Political, Regulatory Risks Drive Big Investors to Equities: The Economist

Trump-era politics is the top headache for North American institutional investors, The Economist Intelligence Unit finds

Trump's "idiosyncratic style" makes institutional investors nervous, the survey found. (Photo: AP) Trump's "idiosyncratic style" makes institutional investors nervous, the survey found. (Photo: AP)

“U.S. political and regulatory risks appear to have moved to the foreground for a lot for North American institutional investors, and as a result many have found perhaps temporary refuge in rising stock markets,” Kevin Plumberg, the editor of a new research report by The Economist Intelligence Unit, said in a statement on Tuesday.

Eighty-one percent of North American institutional investors in the research said uncertainty in the U.S. regulatory environment had driven them to reallocate their portfolios to a particular asset class, and for 52% of these, the asset class was equities.

According to the report, sponsored by Franklin Templeton Investments, this suggests that some of the current bull market in U.S. stocks is being driven by tactical investments, rather than by fundamentals-driven decisions.

Plumberg said investors would still need to be ready tactically to stay focused on their long-term goals as near-term risks evolved.

In fact, 47% of investors surveyed said they had become more focused on their long-term goals in response to short-term factors. Only 20% said they had become more focused on meeting short-term objectives.

Low yields and market volatility were the chief reasons some investors had shortened their investment time horizons, increased portfolio churn and reduced investment holding periods. Forty-seven percent said market volatility prevented them from lengthening their time horizons.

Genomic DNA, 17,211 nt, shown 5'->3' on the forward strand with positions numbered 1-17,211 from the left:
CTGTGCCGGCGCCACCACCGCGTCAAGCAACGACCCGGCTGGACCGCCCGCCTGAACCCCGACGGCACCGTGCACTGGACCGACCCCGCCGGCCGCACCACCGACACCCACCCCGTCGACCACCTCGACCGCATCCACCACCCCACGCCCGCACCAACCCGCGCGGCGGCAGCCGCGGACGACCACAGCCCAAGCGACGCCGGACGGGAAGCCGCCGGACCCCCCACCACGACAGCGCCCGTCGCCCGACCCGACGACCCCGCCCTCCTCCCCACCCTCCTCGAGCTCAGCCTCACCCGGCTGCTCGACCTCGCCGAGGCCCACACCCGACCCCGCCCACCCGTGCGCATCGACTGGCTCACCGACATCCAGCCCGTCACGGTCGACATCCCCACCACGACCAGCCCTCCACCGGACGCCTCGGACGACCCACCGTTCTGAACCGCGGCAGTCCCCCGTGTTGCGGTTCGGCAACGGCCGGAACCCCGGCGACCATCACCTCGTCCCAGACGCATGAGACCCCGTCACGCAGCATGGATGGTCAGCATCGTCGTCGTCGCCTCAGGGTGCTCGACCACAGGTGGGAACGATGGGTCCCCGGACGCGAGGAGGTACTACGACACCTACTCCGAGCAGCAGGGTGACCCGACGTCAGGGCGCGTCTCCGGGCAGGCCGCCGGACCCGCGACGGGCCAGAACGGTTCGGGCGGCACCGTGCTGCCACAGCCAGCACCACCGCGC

The EIU surveyed 571 institutional investors around the world this summer, including 143 North American respondents of which 64% were pension funds, 17% corporate treasuries, 15% endowments and 4% sovereign wealth funds. Twenty-two percent of these had more than $5 billion in assets under management.

Concerns about the Trump administration’s “idiosyncratic style,” its limited ability to bring about legislative change and the future of U.S. monetary policy dominate investors’ outlook, according to the report.

Forty-two percent of respondents put political risk at the top of their list of challenges, followed by mispricing of risk, cited by 35%; the growth cycle, 33%; portfolio diversification, 32%; and market volatility, 31%.

The report said interviews with investors suggested some were thinking of their portfolios in terms of outcomes and themes rather than traditional asset classes.

Asked about the main ways they manage portfolio risk, 47% of North American respondents said they had increased use of alternatives — “a clear sign of the sophistication of the asset class,” according to the report — while 45% said asset-class diversification and 36% cited risk budgeting.

When EIU researchers asked where the best opportunities for alpha generation over the next three to five years lay, 52% of investors said they hoped to generate returns above their benchmarks in new markets.

Forty-four percent said they were focused on new products, and 43% on arbitrage opportunities arising from differences in regulations in multiple jurisdictions.

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